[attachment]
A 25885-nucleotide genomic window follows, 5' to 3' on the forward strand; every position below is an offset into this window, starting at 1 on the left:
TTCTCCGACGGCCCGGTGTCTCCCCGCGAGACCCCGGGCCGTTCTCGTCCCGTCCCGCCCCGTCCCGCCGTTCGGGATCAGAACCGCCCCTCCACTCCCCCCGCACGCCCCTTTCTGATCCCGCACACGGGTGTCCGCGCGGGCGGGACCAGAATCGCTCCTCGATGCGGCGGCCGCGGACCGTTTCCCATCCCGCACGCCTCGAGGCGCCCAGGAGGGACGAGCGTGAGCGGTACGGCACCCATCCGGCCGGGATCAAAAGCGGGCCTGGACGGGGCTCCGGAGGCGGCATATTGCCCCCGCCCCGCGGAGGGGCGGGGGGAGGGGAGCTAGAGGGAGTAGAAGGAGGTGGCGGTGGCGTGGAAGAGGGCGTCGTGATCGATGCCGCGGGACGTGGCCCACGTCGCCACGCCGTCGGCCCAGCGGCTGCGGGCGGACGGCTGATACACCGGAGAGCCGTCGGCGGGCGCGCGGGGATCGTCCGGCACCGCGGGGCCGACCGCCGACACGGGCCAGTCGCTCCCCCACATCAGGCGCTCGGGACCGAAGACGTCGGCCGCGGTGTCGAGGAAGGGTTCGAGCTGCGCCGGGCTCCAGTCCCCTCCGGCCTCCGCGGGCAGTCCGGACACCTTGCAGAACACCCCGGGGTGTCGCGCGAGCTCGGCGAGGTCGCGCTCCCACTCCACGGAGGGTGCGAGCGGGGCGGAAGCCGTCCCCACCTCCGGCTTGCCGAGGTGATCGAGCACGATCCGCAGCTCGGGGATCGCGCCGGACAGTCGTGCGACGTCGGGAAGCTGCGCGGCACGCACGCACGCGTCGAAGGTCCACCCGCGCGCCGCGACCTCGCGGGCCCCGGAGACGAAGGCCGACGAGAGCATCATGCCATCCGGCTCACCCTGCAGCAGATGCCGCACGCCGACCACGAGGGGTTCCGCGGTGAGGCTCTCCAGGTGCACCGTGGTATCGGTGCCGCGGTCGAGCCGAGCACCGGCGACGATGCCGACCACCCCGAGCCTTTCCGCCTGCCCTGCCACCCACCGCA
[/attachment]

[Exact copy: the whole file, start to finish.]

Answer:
A 25885-nucleotide genomic window follows, 5' to 3' on the forward strand; every position below is an offset into this window, starting at 1 on the left:
TTCTCCGACGGCCCGGTGTCTCCCCGCGAGACCCCGGGCCGTTCTCGTCCCGTCCCGCCCCGTCCCGCCGTTCGGGATCAGAACCGCCCCTCCACTCCCCCCGCACGCCCCTTTCTGATCCCGCACACGGGTGTCCGCGCGGGCGGGACCAGAATCGCTCCTCGATGCGGCGGCCGCGGACCGTTTCCCATCCCGCACGCCTCGAGGCGCCCAGGAGGGACGAGCGTGAGCGGTACGGCACCCATCCGGCCGGGATCAAAAGCGGGCCTGGACGGGGCTCCGGAGGCGGCATATTGCCCCCGCCCCGCGGAGGGGCGGGGGGAGGGGAGCTAGAGGGAGTAGAAGGAGGTGGCGGTGGCGTGGAAGAGGGCGTCGTGATCGATGCCGCGGGACGTGGCCCACGTCGCCACGCCGTCGGCCCAGCGGCTGCGGGCGGACGGCTGATACACCGGAGAGCCGTCGGCGGGCGCGCGGGGATCGTCCGGCACCGCGGGGCCGACCGCCGACACGGGCCAGTCGCTCCCCCACATCAGGCGCTCGGGACCGAAGACGTCGGCCGCGGTGTCGAGGAAGGGTTCGAGCTGCGCCGGGCTCCAGTCCCCTCCGGCCTCCGCGGGCAGTCCGGACACCTTGCAGAACACCCCGGGGTGTCGCGCGAGCTCGGCGAGGTCGCGCTCCCACTCCACGGAGGGTGCGAGCGGGGCGGAAGCCGTCCCCACCTCCGGCTTGCCGAGGTGATCGAGCACGATCCGCAGCTCGGGGATCGCGCCGGACAGTCGTGCGACGTCGGGAAGCTGCGCGGCACGCACGCACGCGTCGAAGGTCCACCCGCGCGCCGCGACCTCGCGGGCCCCGGAGACGAAGGCCGACGAGAGCATCATGCCATCCGGCTCACCCTGCAGCAGATGCCGCACGCCGACCACGAGGGGTTCCGCGGTGAGGCTCTCCAGGTGCACCGTGGTATCGGTGCCGCGGTCGAGCCGAGCACCGGCGACGATGCCGACCACCCCGAGCCTTTCCGCCTGCCCTGCCACCCACCGCA